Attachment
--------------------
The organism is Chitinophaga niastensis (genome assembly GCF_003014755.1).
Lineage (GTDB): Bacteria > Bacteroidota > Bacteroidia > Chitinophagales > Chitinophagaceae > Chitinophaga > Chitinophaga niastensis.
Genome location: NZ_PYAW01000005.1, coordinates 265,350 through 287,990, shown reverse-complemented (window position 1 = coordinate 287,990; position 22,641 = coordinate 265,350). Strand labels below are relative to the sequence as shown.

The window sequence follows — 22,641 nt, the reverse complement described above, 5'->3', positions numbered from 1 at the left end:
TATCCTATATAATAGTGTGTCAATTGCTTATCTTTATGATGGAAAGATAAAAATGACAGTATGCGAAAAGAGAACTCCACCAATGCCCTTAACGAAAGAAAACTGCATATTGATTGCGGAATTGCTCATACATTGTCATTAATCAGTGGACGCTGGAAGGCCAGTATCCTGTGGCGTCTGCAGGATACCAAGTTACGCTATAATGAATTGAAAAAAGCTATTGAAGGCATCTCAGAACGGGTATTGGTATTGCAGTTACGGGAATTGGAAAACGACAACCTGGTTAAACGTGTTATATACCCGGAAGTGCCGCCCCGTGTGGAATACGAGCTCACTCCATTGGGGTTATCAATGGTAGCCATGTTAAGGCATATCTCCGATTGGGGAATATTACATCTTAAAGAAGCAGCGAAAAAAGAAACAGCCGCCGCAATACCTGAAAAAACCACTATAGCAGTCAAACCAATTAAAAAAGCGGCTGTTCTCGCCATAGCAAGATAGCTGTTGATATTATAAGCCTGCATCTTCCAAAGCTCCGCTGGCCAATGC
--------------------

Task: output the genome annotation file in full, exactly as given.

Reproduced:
The organism is Chitinophaga niastensis (genome assembly GCF_003014755.1).
Lineage (GTDB): Bacteria > Bacteroidota > Bacteroidia > Chitinophagales > Chitinophagaceae > Chitinophaga > Chitinophaga niastensis.
Genome location: NZ_PYAW01000005.1, coordinates 265,350 through 287,990, shown reverse-complemented (window position 1 = coordinate 287,990; position 22,641 = coordinate 265,350). Strand labels below are relative to the sequence as shown.

The window sequence follows — 22,641 nt, the reverse complement described above, 5'->3', positions numbered from 1 at the left end:
TATCCTATATAATAGTGTGTCAATTGCTTATCTTTATGATGGAAAGATAAAAATGACAGTATGCGAAAAGAGAACTCCACCAATGCCCTTAACGAAAGAAAACTGCATATTGATTGCGGAATTGCTCATACATTGTCATTAATCAGTGGACGCTGGAAGGCCAGTATCCTGTGGCGTCTGCAGGATACCAAGTTACGCTATAATGAATTGAAAAAAGCTATTGAAGGCATCTCAGAACGGGTATTGGTATTGCAGTTACGGGAATTGGAAAACGACAACCTGGTTAAACGTGTTATATACCCGGAAGTGCCGCCCCGTGTGGAATACGAGCTCACTCCATTGGGGTTATCAATGGTAGCCATGTTAAGGCATATCTCCGATTGGGGAATATTACATCTTAAAGAAGCAGCGAAAAAAGAAACAGCCGCCGCAATACCTGAAAAAACCACTATAGCAGTCAAACCAATTAAAAAAGCGGCTGTTCTCGCCATAGCAAGATAGCTGTTGATATTATAAGCCTGCATCTTCCAAAGCTCCGCTGGCCAATGC